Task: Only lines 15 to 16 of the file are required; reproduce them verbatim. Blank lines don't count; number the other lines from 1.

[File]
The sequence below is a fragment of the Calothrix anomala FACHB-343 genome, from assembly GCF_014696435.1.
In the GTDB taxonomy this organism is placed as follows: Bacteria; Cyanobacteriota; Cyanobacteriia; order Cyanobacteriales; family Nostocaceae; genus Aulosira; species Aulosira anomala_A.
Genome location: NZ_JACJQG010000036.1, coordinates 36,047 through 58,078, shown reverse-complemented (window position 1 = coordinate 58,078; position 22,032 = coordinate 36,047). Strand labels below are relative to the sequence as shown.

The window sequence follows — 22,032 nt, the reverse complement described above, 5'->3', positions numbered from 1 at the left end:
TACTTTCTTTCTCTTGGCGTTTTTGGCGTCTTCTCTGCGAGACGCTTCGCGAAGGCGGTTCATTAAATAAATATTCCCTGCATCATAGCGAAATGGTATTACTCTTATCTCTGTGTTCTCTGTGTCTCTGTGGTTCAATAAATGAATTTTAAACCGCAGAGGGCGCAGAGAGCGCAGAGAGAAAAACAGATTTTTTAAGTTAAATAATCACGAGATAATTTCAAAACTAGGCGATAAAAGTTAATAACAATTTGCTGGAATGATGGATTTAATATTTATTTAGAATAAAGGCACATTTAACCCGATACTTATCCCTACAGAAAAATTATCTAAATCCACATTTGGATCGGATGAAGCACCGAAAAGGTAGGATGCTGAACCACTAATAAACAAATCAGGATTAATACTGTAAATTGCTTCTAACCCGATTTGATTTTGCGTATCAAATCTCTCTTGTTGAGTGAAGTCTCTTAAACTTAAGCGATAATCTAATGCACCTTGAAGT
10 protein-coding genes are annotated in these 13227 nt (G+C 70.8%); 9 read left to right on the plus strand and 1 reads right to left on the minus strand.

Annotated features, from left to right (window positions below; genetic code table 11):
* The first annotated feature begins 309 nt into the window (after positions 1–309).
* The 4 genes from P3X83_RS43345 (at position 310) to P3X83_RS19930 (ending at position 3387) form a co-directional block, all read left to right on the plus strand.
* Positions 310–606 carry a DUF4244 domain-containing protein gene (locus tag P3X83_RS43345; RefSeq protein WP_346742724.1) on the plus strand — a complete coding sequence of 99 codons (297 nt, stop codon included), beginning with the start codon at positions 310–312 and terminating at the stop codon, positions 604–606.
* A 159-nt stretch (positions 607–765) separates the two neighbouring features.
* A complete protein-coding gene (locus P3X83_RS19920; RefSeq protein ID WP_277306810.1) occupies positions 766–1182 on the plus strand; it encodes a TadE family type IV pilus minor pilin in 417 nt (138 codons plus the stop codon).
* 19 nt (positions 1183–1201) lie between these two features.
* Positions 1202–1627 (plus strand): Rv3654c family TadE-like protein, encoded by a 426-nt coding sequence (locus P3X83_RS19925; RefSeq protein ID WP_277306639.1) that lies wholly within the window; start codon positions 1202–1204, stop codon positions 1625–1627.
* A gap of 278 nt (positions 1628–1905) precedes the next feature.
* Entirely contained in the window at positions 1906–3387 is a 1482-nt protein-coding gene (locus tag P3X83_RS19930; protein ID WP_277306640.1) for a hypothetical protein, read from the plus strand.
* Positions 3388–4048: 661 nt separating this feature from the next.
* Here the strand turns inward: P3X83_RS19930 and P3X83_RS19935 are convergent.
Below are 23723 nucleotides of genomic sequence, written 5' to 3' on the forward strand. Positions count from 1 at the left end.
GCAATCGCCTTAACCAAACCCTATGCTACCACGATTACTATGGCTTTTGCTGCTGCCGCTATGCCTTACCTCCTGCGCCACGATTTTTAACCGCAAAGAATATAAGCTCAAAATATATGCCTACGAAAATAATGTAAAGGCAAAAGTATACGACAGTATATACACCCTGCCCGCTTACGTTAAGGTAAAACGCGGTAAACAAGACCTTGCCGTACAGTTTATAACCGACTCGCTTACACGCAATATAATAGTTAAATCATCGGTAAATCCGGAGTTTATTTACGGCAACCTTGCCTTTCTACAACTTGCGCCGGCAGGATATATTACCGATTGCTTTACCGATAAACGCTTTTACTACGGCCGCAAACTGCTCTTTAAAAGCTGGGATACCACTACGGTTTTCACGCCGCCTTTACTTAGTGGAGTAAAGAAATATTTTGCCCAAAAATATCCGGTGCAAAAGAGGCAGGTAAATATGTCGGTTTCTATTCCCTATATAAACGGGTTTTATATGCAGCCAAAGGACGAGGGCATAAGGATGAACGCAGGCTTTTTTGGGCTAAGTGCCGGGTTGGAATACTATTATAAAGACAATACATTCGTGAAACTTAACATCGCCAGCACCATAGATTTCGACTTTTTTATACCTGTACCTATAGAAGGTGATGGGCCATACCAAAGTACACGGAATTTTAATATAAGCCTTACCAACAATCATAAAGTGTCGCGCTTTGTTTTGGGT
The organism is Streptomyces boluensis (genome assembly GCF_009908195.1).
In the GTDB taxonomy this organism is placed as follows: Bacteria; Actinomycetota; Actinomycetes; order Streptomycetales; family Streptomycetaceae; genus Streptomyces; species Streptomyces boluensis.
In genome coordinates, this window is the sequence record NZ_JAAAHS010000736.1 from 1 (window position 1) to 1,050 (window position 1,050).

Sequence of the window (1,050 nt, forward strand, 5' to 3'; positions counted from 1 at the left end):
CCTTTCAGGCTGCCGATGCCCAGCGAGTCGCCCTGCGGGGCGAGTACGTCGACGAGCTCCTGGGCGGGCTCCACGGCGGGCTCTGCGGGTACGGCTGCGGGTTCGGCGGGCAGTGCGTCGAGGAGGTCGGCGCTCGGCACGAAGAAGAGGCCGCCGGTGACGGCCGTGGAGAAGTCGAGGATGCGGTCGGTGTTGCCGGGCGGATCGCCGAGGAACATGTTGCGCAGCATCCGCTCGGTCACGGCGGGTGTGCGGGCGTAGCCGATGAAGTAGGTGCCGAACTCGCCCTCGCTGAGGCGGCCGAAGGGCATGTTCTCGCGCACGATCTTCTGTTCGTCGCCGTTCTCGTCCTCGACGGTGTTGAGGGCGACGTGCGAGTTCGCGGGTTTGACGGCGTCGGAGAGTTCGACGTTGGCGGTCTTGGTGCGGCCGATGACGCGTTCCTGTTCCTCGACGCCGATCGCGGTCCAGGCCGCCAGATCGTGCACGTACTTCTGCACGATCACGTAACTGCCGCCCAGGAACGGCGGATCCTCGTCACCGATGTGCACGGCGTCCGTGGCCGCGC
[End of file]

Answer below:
* A gap of 278 nt (positions 1628–1905) precedes the next feature.
* Entirely contained in the window at positions 1906–3387 is a 1482-nt protein-coding gene (locus tag P3X83_RS19930; protein ID WP_277306640.1) for a hypothetical protein, read from the plus strand.